Exercise is a key part of any healthy lifestyle. Exercise can help you lose weight, improve your health and well-being, improve your mental state and outlook, and improve your social interactions. There is also strong evidence that regular exercise reduces the risks of common diseases such as diabetes and heart disease. It helps to keep many people physically fit and emotionally healthy. One recent study even suggested that exercise could make the difference between a happy life and a miserable one!
How does exercise affect your mood? The results of recent studies seem to indicate that the physical benefits of exercising far outweigh the small benefits of improving your mood through exercise. One recent study even asked 26 otherwise healthy people who normally exercised very regularly to either keep exercising or stop exercising for just two weeks.
Of the participants, 70% found that they did not lose any more weight than those who maintained a low-intensity exercise regime. But they did report less depression, improved sleep, improved immune function and enhanced mental health. And in this study, the participants who exercise the most were able to get older while the others got significantly older.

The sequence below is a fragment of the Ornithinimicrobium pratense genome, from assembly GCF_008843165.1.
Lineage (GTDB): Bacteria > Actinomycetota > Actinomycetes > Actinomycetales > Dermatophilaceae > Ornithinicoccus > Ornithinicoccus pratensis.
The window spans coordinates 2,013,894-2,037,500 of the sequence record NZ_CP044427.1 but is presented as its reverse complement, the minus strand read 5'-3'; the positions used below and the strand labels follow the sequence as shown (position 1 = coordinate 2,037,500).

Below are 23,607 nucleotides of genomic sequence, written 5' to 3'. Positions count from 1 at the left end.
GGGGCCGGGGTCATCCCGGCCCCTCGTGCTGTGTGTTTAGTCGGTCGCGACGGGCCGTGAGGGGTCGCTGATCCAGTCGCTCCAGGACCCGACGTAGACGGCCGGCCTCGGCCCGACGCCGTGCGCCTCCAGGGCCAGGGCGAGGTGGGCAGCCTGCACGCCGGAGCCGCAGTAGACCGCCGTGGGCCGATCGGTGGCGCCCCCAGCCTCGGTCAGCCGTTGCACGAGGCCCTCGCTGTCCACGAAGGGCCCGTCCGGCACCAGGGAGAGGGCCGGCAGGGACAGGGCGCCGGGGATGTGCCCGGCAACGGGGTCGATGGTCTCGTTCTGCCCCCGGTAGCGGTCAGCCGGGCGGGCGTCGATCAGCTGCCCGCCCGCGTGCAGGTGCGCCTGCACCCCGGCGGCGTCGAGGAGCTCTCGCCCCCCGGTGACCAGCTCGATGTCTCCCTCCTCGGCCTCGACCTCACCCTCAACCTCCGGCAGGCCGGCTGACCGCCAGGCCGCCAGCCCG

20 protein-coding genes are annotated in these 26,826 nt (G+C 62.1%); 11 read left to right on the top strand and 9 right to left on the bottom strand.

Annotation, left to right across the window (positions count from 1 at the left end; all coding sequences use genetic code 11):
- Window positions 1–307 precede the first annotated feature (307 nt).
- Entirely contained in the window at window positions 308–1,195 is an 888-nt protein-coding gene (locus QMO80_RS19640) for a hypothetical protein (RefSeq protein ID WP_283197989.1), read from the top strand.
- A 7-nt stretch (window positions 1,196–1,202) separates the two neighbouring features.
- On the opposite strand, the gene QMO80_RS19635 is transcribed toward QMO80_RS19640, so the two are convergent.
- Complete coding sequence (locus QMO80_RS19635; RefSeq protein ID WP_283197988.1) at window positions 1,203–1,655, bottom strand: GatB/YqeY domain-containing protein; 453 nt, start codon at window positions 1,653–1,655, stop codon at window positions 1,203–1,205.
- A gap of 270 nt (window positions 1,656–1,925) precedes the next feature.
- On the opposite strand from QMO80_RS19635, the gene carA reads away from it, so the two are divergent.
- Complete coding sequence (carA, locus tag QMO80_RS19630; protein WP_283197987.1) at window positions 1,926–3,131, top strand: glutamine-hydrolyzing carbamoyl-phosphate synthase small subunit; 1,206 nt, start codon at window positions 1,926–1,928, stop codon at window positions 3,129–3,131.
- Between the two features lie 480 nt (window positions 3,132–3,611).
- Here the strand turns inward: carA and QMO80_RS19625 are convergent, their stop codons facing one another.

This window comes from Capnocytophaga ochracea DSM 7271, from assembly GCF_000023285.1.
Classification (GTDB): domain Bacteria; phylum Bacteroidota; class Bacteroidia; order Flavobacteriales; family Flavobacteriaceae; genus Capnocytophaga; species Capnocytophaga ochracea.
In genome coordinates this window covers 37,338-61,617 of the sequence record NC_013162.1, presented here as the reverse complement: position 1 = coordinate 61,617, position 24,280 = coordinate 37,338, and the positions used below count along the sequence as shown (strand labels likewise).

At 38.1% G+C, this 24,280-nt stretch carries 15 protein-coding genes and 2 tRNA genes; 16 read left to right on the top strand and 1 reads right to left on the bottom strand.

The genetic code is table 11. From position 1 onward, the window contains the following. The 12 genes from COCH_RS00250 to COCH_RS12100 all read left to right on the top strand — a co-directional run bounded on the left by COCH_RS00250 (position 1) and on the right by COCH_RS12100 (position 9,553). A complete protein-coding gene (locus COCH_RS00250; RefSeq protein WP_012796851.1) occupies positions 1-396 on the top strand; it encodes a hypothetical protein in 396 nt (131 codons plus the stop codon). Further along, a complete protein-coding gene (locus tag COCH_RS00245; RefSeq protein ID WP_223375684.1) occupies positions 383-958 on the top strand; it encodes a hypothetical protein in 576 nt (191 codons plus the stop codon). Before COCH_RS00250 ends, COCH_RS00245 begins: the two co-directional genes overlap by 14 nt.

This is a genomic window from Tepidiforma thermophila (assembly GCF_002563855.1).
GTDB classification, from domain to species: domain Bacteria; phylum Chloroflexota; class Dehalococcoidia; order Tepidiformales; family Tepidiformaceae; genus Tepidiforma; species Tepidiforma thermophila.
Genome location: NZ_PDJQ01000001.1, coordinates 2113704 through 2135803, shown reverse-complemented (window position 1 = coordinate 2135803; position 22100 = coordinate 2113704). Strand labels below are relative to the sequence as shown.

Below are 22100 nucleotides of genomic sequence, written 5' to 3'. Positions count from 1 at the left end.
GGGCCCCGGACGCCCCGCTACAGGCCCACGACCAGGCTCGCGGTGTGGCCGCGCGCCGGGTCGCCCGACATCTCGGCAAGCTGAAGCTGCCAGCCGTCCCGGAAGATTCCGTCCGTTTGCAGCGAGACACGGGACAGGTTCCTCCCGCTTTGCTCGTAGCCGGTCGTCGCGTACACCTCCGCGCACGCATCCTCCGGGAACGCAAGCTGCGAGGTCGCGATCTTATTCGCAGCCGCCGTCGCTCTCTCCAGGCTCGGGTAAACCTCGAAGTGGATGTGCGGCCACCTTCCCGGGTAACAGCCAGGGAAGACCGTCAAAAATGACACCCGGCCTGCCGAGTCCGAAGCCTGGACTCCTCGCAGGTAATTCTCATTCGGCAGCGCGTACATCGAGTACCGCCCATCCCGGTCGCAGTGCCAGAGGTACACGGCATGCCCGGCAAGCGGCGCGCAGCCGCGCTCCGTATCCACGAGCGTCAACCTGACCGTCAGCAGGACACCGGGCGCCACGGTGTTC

We can’t all start out with high-intensity workouts, and then give up on our health later. But if we choose wisely, we can choose an exercise regime that offers us the benefits of physical activity, without too much stress or difficulty. Low intensity exercise offers the same benefits, in a less demanding way. As we age, low-impact exercise is particularly important because we become used to a lower level of force and begin to lose strength at a faster rate.
So how can you decide how intense to exercise? Exercise intensity can be evaluated by using a pedometer or other device to measure heart rate. It’s better to use the number of calories you burn in a day, instead of the number of calories you consume in a day. For people who want to get in shape and maintain their health, a recommended maximum heart rate is around seventy-five to eighty percent of maximum heart rate that would be enjoyed during vigorous physical activity. But you don’t have to get to this figure, and many exercise plans will recommend that you find your own personal maximum heart rate.
In short, the answer to the question of whether or not exercise improves your health is “yes.” Americans are becoming less physically active and more sedentary than ever before. Sedentary habits directly lead to health problems like obesity and diabetes, and even some kinds of cancer. The good news is that there is a lot that can be done to reverse the trend toward decreased physical activity and increased sedentary. The key is choosing an exercise program that is fun, interesting, and will get you moving and doing something!